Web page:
July 9th, 2021




It makes sense that Carlos Lopez Estrada, the director of Blindspotting, and the recently fantastic Raya and the Last Dragon, has made the all encompassing, and beautifully flowing film Summertime. His style of films have a great energy to them and have a complete grasp of involving a community. Blindspotting highlighted the gentrification of the Oakland California area. Raya was a universe of factions, split up, and being brought together by the power of a magical dragon. Summertime is more like Blindspotting, but similar to the passionate lyrics of the incredibly talented Daveed Diggs, Summertime is a stream of consciousness. The narrative involves bouncing from character to character, each story more unique, with dialogue in a poetic prose. It’s a hot summer day in the Los Angeles area and winding and weaving through the neighborhoods, along with twenty-five various characters, Summertime takes a trip through what it’s like to live in America. It’s wild, it’s sad, funny, and fierce. It’s all of us soaking it up in Summertime.

Like many movies made in this format, Summertime is a majority of hits and some misses. Ther first major character we meet is Tyris (Tyris Winter), a flamboyant person, having brunch with his friends and always prepared to review a restaurant on the service and experience. On this day his server isn’t in the mood to do much of anything and this sets Tyris on a rhyming complaint of burns and blistering words. The narrative then follows him on his walk and then turns to the beatboxing street music of Rah (Austin Antoine) and Anewbyss (Bryce Banks), a hip-hop duo that starts hitting superstardom faster than they can comprehend. Another story is the relationship woes of Sophia (Maia Mayor), a lonely soul, who is quick to assume that her boyfriend is cheating on her with another woman. In her rush to judgement, she loses herself, but in the quiet night she connects with a woman at the bus stop named Marquesha (Marquesha Babers), and the two find friendship in their comforting words. Each person is more unique than the next, each story has their own path, and Estrada blends it together with ease.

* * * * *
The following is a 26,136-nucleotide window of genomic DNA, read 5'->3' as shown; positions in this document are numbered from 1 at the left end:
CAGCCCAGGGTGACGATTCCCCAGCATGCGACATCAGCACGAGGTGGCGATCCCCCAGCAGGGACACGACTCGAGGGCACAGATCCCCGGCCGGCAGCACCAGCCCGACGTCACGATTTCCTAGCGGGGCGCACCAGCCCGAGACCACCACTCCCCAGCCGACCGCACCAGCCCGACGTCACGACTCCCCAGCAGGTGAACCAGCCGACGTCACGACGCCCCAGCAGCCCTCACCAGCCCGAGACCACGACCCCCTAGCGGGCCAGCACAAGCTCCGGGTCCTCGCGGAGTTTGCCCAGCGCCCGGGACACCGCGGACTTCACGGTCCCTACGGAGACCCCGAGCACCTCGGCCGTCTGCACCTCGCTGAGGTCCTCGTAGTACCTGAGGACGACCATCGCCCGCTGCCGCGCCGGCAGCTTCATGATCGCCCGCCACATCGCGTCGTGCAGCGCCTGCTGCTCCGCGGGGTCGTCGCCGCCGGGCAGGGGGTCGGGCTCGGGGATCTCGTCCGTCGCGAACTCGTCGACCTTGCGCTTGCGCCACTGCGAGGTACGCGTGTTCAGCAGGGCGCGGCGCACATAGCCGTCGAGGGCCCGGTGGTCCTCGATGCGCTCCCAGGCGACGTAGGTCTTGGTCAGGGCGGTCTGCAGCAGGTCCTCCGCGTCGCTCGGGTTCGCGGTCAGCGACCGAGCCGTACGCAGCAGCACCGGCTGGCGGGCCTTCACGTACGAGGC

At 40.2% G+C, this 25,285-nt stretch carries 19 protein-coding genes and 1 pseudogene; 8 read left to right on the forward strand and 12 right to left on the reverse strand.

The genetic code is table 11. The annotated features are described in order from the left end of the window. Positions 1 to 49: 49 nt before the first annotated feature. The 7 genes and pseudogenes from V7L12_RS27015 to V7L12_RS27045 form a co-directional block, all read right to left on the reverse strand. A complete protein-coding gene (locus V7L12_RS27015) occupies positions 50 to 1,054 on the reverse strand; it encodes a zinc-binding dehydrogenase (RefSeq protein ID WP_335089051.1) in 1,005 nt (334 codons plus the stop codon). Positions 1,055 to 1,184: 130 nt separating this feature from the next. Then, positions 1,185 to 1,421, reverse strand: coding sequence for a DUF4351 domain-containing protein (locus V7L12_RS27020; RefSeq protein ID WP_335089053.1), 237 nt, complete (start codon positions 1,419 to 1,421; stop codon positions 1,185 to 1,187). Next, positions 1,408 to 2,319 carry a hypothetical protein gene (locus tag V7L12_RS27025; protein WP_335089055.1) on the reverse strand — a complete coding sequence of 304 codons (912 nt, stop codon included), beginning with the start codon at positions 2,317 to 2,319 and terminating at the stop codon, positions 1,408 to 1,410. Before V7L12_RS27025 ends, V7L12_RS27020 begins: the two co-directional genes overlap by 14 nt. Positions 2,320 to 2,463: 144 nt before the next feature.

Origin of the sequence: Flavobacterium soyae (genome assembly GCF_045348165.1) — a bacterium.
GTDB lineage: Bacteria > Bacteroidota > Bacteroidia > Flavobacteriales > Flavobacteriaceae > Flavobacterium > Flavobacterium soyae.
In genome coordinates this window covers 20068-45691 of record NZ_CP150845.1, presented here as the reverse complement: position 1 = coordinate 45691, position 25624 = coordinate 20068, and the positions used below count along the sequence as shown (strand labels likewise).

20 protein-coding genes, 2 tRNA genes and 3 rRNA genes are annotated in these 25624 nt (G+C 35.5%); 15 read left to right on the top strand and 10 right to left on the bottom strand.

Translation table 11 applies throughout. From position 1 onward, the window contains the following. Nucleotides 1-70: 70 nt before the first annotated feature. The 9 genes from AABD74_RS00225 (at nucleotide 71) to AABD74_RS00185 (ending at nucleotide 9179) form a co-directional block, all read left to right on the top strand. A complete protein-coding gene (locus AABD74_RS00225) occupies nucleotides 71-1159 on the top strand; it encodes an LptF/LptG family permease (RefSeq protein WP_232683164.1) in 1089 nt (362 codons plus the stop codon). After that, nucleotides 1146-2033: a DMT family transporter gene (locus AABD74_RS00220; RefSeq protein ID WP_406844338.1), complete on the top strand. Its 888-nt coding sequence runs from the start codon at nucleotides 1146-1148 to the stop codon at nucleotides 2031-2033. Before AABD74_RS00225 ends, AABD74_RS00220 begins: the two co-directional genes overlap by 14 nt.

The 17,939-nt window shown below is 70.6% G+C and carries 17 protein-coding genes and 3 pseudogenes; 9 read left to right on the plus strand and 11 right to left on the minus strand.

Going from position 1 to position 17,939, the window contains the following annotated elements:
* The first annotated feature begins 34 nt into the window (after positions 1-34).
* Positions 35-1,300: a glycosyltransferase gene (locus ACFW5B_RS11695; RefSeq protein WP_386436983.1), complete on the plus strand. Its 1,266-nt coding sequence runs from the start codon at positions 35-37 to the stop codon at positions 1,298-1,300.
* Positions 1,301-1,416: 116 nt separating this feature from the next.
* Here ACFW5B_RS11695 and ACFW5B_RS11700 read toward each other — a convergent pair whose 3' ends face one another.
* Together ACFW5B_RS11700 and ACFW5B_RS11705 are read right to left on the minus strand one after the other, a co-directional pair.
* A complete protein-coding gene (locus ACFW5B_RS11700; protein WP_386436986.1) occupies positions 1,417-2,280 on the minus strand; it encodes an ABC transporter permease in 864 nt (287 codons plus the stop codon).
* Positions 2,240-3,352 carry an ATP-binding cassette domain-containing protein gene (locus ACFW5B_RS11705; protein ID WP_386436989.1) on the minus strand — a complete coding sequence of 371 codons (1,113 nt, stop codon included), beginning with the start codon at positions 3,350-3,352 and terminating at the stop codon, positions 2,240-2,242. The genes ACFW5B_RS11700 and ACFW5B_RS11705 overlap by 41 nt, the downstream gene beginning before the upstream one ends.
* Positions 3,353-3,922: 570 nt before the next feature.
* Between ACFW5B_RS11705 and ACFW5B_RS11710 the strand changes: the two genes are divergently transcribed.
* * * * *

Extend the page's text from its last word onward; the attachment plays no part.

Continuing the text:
Talking about each segment of Summertime would be too much for a review, but it’s also not necessary because what starts as individual tales, quickly melts together to be one big body of work. There are thirty credited writers, but the majority of each segment comes from the brilliant minds of the actors and their poetry abilities. That’s genuinely what the dialogue is, which is a mixture of hip-hop rhymes, beat poetry, and emphatic passion behind the words. The partner in making Summertime work is the cinematography work by John Schmidt, who flows from one story to the next, maneuvering around characters to get a view of the streetscapes, and organically transitioning from one story to the next. It’s without a doubt that Summertime is a massive collaboration between everyone involved.

A film that comes to mind when watching Summertime is Richard Linklater’s classic shoestring independent film Slacker. There’s a much more glossy look to Summertime, but when comparing the two films, it’s a perfect example of the progress made in cinema today. Slacker was a groundbreaking piece, especially when we talk about an auteur, gathering his friends, working with other artists, aspiring actors, and making it work through sheer persistence. Summertime is not that, but it is the spirit of people today, a more diverse cast, a collection of various voices and backgrounds, capturing the melting pot that is Los Angeles.

Where Summertime falters is any of the true segments rising above the rest, but that’s also not the goal of Estrada. There’s not a single actor that upstages the next, although the performance from Tyris Winter is an excellent mixture of confidence and raw emotions, and yet Estrada makes sure to end Summertime on the perfect collaborative note. All the various characters find their way into a limousine for the night and it’s closed out with pulling the car over to the top of a hill and the group admiring the stars and city from afar. That’s what Summertime is all about, various people, the complexities of humans, and admiring it all. That’s why this Summertime is shining with a radiant glow.



Written by: Leo Brady

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